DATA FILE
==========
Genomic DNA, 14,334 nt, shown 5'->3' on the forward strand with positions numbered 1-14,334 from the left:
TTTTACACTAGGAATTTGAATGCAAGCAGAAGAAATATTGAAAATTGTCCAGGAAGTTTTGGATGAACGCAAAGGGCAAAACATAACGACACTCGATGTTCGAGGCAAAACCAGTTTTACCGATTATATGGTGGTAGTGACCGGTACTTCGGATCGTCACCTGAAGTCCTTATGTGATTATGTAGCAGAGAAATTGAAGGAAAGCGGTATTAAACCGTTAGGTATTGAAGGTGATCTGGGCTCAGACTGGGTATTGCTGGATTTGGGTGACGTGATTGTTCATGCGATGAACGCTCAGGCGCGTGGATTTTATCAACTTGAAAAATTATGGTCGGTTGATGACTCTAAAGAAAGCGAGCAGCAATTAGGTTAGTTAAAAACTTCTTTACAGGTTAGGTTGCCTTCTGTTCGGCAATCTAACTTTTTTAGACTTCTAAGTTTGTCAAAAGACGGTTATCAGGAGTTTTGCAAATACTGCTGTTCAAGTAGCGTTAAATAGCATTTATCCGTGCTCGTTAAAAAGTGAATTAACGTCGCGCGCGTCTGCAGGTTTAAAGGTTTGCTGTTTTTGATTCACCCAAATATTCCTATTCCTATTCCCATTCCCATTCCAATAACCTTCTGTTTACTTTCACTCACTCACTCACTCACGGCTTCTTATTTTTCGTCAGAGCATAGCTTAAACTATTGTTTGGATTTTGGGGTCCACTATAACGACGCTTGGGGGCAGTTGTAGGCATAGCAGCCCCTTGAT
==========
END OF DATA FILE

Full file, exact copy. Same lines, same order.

Genomic DNA, 14,334 nt, shown 5'->3' on the forward strand with positions numbered 1-14,334 from the left:
TTTTACACTAGGAATTTGAATGCAAGCAGAAGAAATATTGAAAATTGTCCAGGAAGTTTTGGATGAACGCAAAGGGCAAAACATAACGACACTCGATGTTCGAGGCAAAACCAGTTTTACCGATTATATGGTGGTAGTGACCGGTACTTCGGATCGTCACCTGAAGTCCTTATGTGATTATGTAGCAGAGAAATTGAAGGAAAGCGGTATTAAACCGTTAGGTATTGAAGGTGATCTGGGCTCAGACTGGGTATTGCTGGATTTGGGTGACGTGATTGTTCATGCGATGAACGCTCAGGCGCGTGGATTTTATCAACTTGAAAAATTATGGTCGGTTGATGACTCTAAAGAAAGCGAGCAGCAATTAGGTTAGTTAAAAACTTCTTTACAGGTTAGGTTGCCTTCTGTTCGGCAATCTAACTTTTTTAGACTTCTAAGTTTGTCAAAAGACGGTTATCAGGAGTTTTGCAAATACTGCTGTTCAAGTAGCGTTAAATAGCATTTATCCGTGCTCGTTAAAAAGTGAATTAACGTCGCGCGCGTCTGCAGGTTTAAAGGTTTGCTGTTTTTGATTCACCCAAATATTCCTATTCCTATTCCCATTCCCATTCCAATAACCTTCTGTTTACTTTCACTCACTCACTCACTCACGGCTTCTTATTTTTCGTCAGAGCATAGCTTAAACTATTGTTTGGATTTTGGGGTCCACTATAACGACGCTTGGGGGCAGTTGTAGGCATAGCAGCCCCTTGAT